The mother who wants Sleeping Beauty banned might have a point

Fairytales aren’t relevant to the world today, and the original story is downright creepy

Janet Street-Porter
Friday 24 November 2017 16:13
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Why is ‘Sleeping Beauty’ seen as something we need to teach our children in schools?
Why is ‘Sleeping Beauty’ seen as something we need to teach our children in schools?

Sarah Hall from Newcastle has been mocked this week for asking her six-year-old son’s school to remove a storybook version of “Sleeping Beauty” from the curriculum because it promotes “inappropriate sexual behaviour”.

The original version, written by an Italian poet in the 16th century, is really creepy. It tells the story of a princess who falls asleep in a castle and is raped by a king. When she wakes, she miraculously falls in love with the man who has defiled her, they marry and she has twins. Subsequent versions involve good and bad fairies, curses and the prince who wakens the princess from a 100-year slumber with a kiss.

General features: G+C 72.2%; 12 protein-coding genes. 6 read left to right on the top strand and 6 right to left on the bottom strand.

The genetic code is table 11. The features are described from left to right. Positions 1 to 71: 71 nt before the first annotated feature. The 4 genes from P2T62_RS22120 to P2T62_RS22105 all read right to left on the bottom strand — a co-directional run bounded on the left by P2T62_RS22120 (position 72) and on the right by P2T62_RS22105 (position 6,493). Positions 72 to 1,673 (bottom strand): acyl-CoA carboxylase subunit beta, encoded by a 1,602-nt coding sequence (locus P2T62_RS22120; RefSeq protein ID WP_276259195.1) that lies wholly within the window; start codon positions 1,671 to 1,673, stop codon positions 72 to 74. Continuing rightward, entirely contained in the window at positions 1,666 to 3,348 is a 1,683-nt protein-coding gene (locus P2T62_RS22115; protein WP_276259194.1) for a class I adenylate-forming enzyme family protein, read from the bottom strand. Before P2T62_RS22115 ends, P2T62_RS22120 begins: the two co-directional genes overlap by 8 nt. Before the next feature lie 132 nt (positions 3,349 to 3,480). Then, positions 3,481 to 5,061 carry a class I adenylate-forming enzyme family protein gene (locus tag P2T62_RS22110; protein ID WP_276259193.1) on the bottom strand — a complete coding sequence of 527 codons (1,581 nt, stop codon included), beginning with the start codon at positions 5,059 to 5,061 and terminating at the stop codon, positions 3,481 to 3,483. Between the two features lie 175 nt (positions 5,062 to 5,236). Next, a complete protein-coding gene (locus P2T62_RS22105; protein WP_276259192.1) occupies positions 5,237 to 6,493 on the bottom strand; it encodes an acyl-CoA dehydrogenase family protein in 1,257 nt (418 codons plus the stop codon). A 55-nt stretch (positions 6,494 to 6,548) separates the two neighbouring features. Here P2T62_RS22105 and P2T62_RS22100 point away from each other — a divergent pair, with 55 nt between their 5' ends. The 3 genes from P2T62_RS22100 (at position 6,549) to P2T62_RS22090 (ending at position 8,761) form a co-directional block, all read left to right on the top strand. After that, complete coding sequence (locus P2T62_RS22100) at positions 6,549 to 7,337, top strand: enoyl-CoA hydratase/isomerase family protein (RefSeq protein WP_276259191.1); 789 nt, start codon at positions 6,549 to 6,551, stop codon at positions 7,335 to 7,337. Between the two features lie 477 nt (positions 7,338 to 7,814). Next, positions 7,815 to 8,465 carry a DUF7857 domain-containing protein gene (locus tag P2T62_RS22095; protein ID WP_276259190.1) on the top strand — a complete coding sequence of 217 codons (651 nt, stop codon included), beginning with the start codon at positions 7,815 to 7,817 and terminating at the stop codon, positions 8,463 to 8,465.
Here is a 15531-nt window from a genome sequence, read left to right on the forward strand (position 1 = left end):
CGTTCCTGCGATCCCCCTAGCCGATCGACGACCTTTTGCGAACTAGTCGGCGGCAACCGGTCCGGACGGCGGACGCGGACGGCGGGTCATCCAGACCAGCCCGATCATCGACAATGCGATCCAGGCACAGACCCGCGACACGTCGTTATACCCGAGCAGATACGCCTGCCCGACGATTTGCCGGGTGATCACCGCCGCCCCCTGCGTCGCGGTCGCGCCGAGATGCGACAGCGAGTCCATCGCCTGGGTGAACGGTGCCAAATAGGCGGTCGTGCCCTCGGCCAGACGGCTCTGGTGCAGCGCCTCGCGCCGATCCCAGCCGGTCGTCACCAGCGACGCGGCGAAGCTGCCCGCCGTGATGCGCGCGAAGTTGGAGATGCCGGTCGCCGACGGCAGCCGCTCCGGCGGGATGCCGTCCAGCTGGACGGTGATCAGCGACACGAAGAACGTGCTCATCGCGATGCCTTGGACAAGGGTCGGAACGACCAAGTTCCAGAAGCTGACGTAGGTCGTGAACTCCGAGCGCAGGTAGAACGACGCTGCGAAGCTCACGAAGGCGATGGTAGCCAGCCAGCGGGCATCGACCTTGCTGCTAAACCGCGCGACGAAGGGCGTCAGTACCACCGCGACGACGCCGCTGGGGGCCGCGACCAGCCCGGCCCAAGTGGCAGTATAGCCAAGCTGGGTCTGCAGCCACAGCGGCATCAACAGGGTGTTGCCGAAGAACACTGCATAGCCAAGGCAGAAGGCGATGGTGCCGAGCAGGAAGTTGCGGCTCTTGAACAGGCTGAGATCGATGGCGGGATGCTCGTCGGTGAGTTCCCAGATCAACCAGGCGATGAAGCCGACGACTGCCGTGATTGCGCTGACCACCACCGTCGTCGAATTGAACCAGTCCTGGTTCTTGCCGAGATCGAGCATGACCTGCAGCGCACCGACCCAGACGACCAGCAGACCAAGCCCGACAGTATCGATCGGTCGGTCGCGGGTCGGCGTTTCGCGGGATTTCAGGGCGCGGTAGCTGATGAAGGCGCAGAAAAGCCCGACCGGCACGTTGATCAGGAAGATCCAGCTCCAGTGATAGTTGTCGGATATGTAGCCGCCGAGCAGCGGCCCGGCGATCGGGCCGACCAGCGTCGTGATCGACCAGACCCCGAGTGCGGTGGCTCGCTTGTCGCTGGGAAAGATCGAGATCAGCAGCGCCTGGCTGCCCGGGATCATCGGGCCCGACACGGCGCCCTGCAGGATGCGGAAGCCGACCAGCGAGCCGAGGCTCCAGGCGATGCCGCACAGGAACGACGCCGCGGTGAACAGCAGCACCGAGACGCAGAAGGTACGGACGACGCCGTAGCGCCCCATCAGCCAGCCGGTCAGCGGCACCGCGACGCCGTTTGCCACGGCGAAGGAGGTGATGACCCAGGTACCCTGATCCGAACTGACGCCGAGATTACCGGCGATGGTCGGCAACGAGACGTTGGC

Sarah Hall asked if the story was “still relevant” and made the excellent suggestion that it could be used to start a conversation with older children about consent, and how the sleeping princess might feel being woken by a stranger in her home.

Children need to learn boundaries and when to trust strangers, so do traditional fairytales belong in the modern world of social media? Even as a child, I thought most of these fables were pathetic – from “Little Red Riding Hood” to “Goldilocks and the Three Bears” and “The Princess and the Pea”, they seemed primarily designed to instil fear and anxiety in their readers, me included.

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